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Home Resources Research Sugata Mitra steals the show at ALT-C 2010

Sugata Mitra steals the show at ALT-C 2010

Radical learning with ICT eclipsed the conference controversy for Bob Harrison
Professor Sugata MitraWhile Donald Clark's iconoclastic prediction of “the end of the lecture” polarised the 750-odd delegates from universities and colleges around the world, it was Professor Sugata Mitra’s latest research, challenging the wisdom of “teaching”, that caught their imagination at ALT-C 2010 in Nottingham.

Titled “Into something rich and strange: Making sense of the sea-change”, this annual gathering of Higher Education’s digital thinkers (FE was almost invisible) staged the usual sharing of projects and research findings in ICT for learning. But the challenging keynotes prompted one leading academic to suggest: “I am not sure we are making sense of the sea-change or re-arranging the deck chairs on the Titanic.”

Sugata Mita made news with his 2007 TED Talk (see below) about  his work in India and the “Hole in the Wall” project which gained worldwide fame and linked with the hit movie “Slumdog Millionaire”. But it was his recent work around the world and as Professor of Education at Newcastle University, that inspired the academics at ALT-C 2010.

His theories begin to challenge some of the fundamental assumptions about learning in general, and learning with technology in particular, that underpin most of the formal systems of education. Sugata was at pains to point out, however, that computers should and will not replace good teachers: “When I met Arthur C Clarke some years ago when he was interested in the “hole in the wall” experiment, he told me, ‘A teacher that can be replaced by a machine should be.’ The second thing he told me was, ‘If children have interest, then education happens."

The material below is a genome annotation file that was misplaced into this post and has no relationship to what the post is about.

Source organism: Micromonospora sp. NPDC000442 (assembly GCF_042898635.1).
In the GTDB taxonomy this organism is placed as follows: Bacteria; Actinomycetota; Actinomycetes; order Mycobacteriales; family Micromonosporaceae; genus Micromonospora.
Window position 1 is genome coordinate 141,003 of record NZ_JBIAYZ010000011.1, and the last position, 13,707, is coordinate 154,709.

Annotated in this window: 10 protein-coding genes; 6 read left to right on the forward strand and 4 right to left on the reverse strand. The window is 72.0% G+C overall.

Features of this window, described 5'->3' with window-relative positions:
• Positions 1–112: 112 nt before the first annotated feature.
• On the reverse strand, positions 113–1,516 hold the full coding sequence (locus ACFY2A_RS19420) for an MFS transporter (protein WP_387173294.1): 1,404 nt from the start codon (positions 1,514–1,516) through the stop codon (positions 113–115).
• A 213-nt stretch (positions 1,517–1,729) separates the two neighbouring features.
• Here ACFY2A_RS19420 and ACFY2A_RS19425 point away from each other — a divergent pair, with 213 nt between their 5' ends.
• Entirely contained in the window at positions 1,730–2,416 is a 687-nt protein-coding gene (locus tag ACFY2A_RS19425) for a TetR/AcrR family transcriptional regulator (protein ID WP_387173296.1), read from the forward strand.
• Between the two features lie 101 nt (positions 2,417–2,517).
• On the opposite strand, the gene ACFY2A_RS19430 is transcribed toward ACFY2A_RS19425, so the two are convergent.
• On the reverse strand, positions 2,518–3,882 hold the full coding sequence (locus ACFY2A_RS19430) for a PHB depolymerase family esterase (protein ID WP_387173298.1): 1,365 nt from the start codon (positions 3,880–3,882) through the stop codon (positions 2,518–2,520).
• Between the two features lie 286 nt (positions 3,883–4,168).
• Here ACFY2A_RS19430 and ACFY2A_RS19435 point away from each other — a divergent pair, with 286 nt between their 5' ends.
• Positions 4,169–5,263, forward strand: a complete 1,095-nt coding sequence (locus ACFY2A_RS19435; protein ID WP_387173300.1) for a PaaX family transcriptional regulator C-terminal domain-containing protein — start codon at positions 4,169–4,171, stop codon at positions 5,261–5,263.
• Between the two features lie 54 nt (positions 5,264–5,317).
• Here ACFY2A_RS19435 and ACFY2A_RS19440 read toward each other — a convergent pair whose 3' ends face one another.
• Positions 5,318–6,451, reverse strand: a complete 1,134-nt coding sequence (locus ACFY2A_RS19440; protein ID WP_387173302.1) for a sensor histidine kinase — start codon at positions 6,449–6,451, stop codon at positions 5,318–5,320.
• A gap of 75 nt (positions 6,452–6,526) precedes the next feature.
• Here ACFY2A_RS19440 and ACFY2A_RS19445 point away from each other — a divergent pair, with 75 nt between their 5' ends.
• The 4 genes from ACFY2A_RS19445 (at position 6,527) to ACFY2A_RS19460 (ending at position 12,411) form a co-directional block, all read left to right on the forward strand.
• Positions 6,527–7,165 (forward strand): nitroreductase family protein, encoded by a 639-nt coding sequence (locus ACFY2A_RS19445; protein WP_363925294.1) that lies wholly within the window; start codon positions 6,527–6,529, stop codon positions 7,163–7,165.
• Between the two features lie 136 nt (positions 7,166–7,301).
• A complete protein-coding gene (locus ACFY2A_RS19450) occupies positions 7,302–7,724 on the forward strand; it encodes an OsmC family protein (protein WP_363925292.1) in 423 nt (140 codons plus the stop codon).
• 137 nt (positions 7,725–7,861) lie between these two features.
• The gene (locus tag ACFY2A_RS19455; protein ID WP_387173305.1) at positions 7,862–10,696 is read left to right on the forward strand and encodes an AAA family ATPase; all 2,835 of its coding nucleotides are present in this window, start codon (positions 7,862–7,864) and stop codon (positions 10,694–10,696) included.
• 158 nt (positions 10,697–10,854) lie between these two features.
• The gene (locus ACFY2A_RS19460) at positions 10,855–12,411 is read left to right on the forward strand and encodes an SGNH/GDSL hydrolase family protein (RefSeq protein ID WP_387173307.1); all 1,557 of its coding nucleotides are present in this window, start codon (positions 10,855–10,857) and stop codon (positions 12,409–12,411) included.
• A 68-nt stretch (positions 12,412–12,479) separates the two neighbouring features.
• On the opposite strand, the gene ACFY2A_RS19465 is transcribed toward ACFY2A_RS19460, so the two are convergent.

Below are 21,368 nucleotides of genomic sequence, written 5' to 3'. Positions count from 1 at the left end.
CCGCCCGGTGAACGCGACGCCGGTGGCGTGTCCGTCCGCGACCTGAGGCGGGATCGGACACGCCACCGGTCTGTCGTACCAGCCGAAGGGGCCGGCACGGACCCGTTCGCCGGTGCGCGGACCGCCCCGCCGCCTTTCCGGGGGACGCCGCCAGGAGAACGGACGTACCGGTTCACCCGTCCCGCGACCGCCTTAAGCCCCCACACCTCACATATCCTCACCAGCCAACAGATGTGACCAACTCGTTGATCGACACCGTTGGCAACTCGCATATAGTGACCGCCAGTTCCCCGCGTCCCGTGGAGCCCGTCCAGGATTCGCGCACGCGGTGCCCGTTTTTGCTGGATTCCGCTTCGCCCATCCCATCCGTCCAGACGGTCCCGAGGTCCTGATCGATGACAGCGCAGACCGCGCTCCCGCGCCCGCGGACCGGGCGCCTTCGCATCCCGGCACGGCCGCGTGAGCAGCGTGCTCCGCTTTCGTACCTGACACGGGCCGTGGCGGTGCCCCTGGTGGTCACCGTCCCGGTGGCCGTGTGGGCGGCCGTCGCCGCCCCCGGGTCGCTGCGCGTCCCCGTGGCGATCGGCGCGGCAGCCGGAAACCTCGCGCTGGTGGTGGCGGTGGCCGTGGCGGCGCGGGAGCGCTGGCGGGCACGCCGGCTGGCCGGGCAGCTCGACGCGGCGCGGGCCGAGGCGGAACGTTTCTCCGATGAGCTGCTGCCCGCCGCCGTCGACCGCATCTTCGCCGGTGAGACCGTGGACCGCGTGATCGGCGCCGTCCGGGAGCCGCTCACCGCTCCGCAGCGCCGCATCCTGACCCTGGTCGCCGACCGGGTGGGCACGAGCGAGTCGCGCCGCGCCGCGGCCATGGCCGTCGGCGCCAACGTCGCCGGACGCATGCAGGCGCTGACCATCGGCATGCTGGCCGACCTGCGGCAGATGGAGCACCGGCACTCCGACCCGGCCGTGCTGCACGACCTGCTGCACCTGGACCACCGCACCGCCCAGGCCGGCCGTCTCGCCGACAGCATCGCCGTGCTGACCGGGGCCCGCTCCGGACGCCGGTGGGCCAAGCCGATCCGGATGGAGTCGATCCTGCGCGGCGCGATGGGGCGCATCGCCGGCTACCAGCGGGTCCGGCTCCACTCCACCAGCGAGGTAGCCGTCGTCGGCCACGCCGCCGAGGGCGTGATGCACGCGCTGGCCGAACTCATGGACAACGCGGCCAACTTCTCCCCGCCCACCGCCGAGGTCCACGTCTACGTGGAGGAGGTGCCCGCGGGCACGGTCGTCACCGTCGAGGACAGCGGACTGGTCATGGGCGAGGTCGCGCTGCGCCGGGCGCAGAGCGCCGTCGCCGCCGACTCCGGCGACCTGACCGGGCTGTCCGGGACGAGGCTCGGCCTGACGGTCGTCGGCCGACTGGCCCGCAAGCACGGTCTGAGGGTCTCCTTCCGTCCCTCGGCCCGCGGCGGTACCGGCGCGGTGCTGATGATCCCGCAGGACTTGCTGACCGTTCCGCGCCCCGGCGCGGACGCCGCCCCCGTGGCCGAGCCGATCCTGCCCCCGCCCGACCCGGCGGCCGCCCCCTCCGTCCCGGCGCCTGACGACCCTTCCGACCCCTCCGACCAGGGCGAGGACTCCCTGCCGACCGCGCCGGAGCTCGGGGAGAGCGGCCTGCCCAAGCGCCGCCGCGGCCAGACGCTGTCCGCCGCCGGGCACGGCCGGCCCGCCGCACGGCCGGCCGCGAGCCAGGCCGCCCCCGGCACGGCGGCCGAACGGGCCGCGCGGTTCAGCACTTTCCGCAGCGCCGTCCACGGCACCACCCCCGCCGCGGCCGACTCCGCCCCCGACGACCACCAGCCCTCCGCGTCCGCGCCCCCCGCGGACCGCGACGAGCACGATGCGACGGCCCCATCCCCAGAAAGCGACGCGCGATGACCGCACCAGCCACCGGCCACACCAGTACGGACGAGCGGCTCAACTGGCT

TED video of talk at LIFT 2007: 'Sugata Mitra shows how kids teach themselves'

At the heart of Sugata Mitra’s work is his dramatic exposition of the fact that children are highly capable of organising their own learning. “I thought, 'What would happen if you just leave a computer with them?' and I have discovered from similar results from around the world that children can achieve on their own…” he says. “If they have a reason to.”

This has inspired him to form a theory about “self organising systems for education” which, if fully developed, appear to have profound consequences for teaching and learning in schools, colleges and universities and the education system world-wide. And his emerging work in England is already beginning to support this.

Sugata has begun to test this theory in the North East of England in Gateshead where he placed 32 10-year-olds in eight groups of four, each with just one computer, a netbook, between them.

“My hardest job was just getting the teachers out of the room,” he said, “and it is really important that the pupils have to share the computer; they can switch groups, observe other groups and learn from each other. Interestingly one child responded “You mean cheat sir!”

The children were set real questions, including six from last year’s GCSE exams, and the outcomes were astonishing. “The quickest group produced a full and correct answer in 20 minutes… The slowest group took just 45 minutes and this demonstrates that groups of children can navigate the net to achieve educational objectives on their own.”

He added that, once they had solved their own problem, the first group happily went about the other groups helping other learners who had questions and problems.

The teachers were sceptical however. “Is this learning though?” they asked, after he had eventually persuaded them to leave their classroom to the children ("We don't do that in the UK.") and watch proceedings through the window.


TEDGlobal 2010: 'The child-driven education' (includes Gateshead work)